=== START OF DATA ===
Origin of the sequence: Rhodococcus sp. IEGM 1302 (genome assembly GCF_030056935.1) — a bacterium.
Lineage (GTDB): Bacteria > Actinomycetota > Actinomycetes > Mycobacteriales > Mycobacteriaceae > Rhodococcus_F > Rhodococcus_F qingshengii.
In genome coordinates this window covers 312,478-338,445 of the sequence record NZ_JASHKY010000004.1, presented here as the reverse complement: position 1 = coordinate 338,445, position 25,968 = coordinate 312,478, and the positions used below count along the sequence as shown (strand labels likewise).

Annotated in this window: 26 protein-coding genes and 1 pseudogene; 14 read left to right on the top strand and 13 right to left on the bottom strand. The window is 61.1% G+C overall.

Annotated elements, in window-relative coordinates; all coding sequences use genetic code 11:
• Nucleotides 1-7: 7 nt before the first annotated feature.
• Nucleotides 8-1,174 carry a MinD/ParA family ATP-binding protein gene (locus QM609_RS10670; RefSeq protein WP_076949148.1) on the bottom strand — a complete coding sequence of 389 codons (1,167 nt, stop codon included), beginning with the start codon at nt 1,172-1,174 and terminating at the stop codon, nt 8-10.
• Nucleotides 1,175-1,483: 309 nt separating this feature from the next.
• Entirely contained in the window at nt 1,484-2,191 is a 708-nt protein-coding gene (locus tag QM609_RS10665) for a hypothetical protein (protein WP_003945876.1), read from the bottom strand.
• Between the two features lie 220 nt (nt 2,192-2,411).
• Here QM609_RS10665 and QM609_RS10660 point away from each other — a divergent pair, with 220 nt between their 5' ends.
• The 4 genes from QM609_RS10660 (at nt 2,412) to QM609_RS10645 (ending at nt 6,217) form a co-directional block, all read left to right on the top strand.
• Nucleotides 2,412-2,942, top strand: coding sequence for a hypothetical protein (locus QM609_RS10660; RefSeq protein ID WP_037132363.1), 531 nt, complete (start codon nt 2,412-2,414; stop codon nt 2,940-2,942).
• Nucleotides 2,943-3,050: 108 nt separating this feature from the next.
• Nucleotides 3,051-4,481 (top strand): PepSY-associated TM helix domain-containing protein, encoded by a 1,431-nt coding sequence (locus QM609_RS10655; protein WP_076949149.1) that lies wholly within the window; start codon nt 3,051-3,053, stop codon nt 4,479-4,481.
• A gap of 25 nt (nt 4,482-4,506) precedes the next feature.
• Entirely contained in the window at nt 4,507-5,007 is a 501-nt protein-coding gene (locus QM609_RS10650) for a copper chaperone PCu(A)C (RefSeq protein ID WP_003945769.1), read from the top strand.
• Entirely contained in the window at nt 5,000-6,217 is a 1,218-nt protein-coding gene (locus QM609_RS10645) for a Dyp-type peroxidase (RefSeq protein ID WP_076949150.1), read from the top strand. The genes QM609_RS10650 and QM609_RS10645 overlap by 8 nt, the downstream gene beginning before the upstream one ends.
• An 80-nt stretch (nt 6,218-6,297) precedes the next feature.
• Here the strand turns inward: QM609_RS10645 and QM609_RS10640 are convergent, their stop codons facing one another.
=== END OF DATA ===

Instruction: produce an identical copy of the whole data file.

Origin of the sequence: Rhodococcus sp. IEGM 1302 (genome assembly GCF_030056935.1) — a bacterium.
Lineage (GTDB): Bacteria > Actinomycetota > Actinomycetes > Mycobacteriales > Mycobacteriaceae > Rhodococcus_F > Rhodococcus_F qingshengii.
In genome coordinates this window covers 312,478-338,445 of the sequence record NZ_JASHKY010000004.1, presented here as the reverse complement: position 1 = coordinate 338,445, position 25,968 = coordinate 312,478, and the positions used below count along the sequence as shown (strand labels likewise).

Annotated in this window: 26 protein-coding genes and 1 pseudogene; 14 read left to right on the top strand and 13 right to left on the bottom strand. The window is 61.1% G+C overall.

Annotated elements, in window-relative coordinates; all coding sequences use genetic code 11:
• Nucleotides 1-7: 7 nt before the first annotated feature.
• Nucleotides 8-1,174 carry a MinD/ParA family ATP-binding protein gene (locus QM609_RS10670; RefSeq protein WP_076949148.1) on the bottom strand — a complete coding sequence of 389 codons (1,167 nt, stop codon included), beginning with the start codon at nt 1,172-1,174 and terminating at the stop codon, nt 8-10.
• Nucleotides 1,175-1,483: 309 nt separating this feature from the next.
• Entirely contained in the window at nt 1,484-2,191 is a 708-nt protein-coding gene (locus tag QM609_RS10665) for a hypothetical protein (protein WP_003945876.1), read from the bottom strand.
• Between the two features lie 220 nt (nt 2,192-2,411).
• Here QM609_RS10665 and QM609_RS10660 point away from each other — a divergent pair, with 220 nt between their 5' ends.
• The 4 genes from QM609_RS10660 (at nt 2,412) to QM609_RS10645 (ending at nt 6,217) form a co-directional block, all read left to right on the top strand.
• Nucleotides 2,412-2,942, top strand: coding sequence for a hypothetical protein (locus QM609_RS10660; RefSeq protein ID WP_037132363.1), 531 nt, complete (start codon nt 2,412-2,414; stop codon nt 2,940-2,942).
• Nucleotides 2,943-3,050: 108 nt separating this feature from the next.
• Nucleotides 3,051-4,481 (top strand): PepSY-associated TM helix domain-containing protein, encoded by a 1,431-nt coding sequence (locus QM609_RS10655; protein WP_076949149.1) that lies wholly within the window; start codon nt 3,051-3,053, stop codon nt 4,479-4,481.
• A gap of 25 nt (nt 4,482-4,506) precedes the next feature.
• Entirely contained in the window at nt 4,507-5,007 is a 501-nt protein-coding gene (locus QM609_RS10650) for a copper chaperone PCu(A)C (RefSeq protein ID WP_003945769.1), read from the top strand.
• Entirely contained in the window at nt 5,000-6,217 is a 1,218-nt protein-coding gene (locus QM609_RS10645) for a Dyp-type peroxidase (RefSeq protein ID WP_076949150.1), read from the top strand. The genes QM609_RS10650 and QM609_RS10645 overlap by 8 nt, the downstream gene beginning before the upstream one ends.
• An 80-nt stretch (nt 6,218-6,297) precedes the next feature.
• Here the strand turns inward: QM609_RS10645 and QM609_RS10640 are convergent, their stop codons facing one another.